If you think about it, for the last two or three years, the residential real estate market, which is essentially without FHA, without government money, does not exist. There are no mortgages. That’s probably going to come to an end in a relatively short period of time, because of the elections.

At the same time, I think what everybody was hoping was, once we get past this hump, private money will start to flow back in. The notion is that we just have to get over this crisis, and then mortgages will become more available again and things will get better.

As we’re facing the prospect of public money essentially being cut off, Foreclosuregate happens. I don’t see how the private mortgage market develops or comes back or functions until that stuff gets cleared up. As of yet, I don’t know if there is anyone who is thinking, ‘what do we do if this goes on?’ Except me.

You’re predicting the end of the American homeownership society?

If you look at what the Obama administration has been doing, if you look at what a lot of the intellectuals, think tanks, academics and people who have a lot of influence over Federal policy are thinking, the American housing system is fundamentally flawed and we need to get away from this taxpayer subsidy and support of housing.

The Obama administration talks about things like sustainable housing. So I think this is the beginning of the end of this notion that America is a homeownership society and that it’s the Federal government’s interest to encourage home ownership. I think we are moving more toward a Canadian type model. So that will have consequences.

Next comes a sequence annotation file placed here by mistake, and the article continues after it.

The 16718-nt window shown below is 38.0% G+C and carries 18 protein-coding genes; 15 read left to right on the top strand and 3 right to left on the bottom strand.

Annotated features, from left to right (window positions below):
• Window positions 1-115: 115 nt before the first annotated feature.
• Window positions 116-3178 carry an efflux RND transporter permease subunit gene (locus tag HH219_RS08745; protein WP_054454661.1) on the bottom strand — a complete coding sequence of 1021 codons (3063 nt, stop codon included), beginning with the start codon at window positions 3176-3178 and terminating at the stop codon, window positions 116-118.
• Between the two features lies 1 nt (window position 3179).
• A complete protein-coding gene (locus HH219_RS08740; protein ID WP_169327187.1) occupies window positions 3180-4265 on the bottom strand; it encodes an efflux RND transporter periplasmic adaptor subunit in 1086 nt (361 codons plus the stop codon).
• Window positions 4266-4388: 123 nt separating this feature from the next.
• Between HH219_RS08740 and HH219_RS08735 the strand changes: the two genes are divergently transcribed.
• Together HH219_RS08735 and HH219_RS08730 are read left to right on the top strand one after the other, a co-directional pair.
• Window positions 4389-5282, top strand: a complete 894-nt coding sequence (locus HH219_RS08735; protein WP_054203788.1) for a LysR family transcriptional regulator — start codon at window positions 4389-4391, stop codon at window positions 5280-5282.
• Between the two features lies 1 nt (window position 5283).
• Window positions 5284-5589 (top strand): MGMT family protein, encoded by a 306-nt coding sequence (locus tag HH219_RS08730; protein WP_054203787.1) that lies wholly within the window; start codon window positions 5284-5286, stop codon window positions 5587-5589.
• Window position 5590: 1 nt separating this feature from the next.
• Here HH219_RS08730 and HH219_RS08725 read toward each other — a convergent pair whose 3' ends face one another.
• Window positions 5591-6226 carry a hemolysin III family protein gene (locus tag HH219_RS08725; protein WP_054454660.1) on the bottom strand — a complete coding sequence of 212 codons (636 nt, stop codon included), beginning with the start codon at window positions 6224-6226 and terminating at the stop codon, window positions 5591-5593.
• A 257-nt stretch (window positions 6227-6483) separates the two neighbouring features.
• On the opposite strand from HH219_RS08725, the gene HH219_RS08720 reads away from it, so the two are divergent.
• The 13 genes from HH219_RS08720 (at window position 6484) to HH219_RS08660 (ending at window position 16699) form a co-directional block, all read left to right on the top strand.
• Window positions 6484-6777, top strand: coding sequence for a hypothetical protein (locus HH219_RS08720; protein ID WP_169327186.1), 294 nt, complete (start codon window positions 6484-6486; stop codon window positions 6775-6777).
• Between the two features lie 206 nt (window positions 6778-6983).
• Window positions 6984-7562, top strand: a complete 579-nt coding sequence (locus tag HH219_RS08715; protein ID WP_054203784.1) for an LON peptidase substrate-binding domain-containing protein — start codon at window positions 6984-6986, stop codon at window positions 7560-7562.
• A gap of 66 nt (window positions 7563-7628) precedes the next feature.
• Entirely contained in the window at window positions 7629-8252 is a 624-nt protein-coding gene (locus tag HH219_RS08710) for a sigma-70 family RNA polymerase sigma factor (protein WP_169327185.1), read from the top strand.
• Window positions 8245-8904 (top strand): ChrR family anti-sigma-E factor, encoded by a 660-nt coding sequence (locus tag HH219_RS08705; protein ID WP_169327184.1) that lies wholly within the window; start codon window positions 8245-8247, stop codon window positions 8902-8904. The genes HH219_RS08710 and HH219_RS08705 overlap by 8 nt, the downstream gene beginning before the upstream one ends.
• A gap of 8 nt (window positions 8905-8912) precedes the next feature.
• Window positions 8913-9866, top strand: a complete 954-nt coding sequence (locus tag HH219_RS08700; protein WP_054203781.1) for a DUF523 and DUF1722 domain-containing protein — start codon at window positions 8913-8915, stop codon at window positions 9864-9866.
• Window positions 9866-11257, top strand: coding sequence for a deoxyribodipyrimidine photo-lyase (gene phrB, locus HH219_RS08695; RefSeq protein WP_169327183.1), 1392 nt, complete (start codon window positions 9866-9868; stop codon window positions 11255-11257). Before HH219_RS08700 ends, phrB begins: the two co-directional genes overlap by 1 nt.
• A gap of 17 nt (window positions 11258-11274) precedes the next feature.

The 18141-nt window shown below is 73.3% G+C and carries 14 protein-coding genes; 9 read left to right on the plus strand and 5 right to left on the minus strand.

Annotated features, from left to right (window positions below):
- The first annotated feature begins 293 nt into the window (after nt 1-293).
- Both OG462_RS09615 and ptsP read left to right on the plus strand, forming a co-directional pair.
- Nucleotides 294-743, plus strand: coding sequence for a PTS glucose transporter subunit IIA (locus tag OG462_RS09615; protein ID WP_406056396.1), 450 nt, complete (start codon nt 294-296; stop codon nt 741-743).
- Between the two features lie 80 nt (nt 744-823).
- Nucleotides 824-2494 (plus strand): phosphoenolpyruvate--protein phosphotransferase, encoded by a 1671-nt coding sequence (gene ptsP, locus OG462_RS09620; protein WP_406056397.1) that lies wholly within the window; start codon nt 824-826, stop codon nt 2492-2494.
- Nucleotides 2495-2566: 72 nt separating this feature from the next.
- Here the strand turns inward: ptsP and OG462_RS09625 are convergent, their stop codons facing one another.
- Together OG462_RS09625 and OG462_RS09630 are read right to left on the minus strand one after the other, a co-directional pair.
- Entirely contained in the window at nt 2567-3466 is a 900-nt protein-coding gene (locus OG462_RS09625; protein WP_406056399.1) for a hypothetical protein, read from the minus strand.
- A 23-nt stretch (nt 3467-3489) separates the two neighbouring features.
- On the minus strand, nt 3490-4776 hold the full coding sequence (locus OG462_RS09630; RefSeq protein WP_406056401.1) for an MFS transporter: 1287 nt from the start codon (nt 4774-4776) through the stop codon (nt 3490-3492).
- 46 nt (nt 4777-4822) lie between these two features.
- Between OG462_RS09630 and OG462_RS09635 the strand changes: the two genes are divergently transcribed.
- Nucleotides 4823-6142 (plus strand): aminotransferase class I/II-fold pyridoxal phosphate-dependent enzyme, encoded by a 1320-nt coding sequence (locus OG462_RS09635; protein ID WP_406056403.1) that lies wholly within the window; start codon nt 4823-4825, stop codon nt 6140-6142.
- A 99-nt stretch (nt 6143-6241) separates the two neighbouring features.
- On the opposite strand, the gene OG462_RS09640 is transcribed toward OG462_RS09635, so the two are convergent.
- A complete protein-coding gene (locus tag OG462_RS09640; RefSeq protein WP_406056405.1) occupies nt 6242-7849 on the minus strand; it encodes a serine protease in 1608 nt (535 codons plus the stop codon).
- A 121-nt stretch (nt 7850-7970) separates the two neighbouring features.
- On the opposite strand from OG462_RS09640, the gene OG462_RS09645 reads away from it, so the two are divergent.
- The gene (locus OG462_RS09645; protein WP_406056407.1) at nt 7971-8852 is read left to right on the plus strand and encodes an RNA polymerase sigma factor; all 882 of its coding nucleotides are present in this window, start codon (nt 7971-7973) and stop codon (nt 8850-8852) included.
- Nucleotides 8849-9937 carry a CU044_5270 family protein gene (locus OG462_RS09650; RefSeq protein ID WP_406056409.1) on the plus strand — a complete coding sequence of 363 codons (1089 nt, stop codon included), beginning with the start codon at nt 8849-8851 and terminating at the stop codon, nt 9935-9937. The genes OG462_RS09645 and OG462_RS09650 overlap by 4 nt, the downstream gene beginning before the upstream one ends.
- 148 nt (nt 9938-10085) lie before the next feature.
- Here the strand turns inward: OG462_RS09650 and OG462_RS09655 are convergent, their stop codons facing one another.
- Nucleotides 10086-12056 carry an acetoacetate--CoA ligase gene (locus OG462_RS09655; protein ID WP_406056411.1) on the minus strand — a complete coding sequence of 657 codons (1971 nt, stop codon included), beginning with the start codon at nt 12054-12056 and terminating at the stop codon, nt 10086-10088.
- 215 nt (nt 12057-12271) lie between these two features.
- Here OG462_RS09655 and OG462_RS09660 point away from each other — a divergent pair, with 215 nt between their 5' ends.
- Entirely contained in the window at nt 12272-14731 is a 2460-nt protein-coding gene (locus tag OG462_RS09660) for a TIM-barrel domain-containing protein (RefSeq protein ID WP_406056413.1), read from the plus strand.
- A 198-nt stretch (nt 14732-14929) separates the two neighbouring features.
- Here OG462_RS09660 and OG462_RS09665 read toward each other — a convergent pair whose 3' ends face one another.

Describe your theory of The Age of Less

We have less money available for buyers, and that means less demand. We’re going to have a double-dip in housing, so prices and transactions will both drop. So there simply is going to be no need for a million Realtors.

If you look at the long-term average membership of The National Association of Realtors [NAR], it’s about seven or eight-hundred thousand. The peak was 2 million, but now we’re sitting at 1.2. The way I look at it is, if housing prices are going to drop another 20 or 30 per cent, a lot of these real estate agents are simply not going to be able to make a living, and they’ll leave. So the actual number of people selling real estate is going to decrease significantly. And I’m saying this as a rule of thumb, call it 30%, which puts us at about that 800,000 mark.